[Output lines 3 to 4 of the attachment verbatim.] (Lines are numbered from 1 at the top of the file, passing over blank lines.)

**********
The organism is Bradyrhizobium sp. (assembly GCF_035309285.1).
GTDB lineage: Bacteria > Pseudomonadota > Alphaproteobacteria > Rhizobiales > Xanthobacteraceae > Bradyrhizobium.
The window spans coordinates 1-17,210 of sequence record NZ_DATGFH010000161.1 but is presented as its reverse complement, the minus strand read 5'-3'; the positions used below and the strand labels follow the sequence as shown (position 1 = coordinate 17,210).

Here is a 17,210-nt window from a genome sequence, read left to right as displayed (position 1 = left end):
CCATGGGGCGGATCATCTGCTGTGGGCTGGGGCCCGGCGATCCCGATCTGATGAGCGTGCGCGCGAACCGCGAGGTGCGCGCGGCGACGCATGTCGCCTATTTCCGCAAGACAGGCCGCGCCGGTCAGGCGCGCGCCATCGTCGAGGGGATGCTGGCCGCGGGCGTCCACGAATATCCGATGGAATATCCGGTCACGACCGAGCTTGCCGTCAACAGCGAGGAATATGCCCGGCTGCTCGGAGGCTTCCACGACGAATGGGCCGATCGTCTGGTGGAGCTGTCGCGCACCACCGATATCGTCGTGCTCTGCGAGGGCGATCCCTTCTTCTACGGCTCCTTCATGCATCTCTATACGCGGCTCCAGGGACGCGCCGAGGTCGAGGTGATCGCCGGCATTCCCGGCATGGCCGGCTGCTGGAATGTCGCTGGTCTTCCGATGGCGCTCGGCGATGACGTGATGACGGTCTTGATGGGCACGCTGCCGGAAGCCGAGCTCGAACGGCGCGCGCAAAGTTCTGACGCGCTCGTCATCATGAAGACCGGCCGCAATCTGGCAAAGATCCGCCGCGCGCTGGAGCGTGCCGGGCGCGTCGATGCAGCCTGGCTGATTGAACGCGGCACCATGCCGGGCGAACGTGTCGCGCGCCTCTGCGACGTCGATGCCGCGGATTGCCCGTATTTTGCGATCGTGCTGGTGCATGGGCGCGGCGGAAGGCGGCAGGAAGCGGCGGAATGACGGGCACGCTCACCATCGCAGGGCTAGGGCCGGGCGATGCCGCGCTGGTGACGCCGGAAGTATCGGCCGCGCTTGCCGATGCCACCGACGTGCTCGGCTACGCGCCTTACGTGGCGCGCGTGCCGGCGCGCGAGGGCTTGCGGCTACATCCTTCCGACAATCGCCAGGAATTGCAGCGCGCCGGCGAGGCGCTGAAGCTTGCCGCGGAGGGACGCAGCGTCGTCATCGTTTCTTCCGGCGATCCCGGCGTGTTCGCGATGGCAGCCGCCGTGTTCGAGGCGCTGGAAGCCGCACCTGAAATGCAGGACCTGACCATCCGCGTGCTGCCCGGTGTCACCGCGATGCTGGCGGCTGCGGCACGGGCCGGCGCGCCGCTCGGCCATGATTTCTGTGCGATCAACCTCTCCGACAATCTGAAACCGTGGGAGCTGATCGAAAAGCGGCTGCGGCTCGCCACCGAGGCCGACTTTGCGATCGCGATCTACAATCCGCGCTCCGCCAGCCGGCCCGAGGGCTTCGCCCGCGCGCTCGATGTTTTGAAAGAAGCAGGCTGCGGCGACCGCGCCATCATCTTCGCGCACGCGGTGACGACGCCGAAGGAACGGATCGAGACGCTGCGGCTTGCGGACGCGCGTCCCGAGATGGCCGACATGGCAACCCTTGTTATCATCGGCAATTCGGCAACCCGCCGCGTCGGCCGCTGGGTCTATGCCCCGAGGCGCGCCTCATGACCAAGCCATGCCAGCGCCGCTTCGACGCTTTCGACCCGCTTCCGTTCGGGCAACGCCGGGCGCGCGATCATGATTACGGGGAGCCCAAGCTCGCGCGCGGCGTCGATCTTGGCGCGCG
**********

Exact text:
The window spans coordinates 1-17,210 of sequence record NZ_DATGFH010000161.1 but is presented as its reverse complement, the minus strand read 5'-3'; the positions used below and the strand labels follow the sequence as shown (position 1 = coordinate 17,210).

Here is a 17,210-nt window from a genome sequence, read left to right as displayed (position 1 = left end):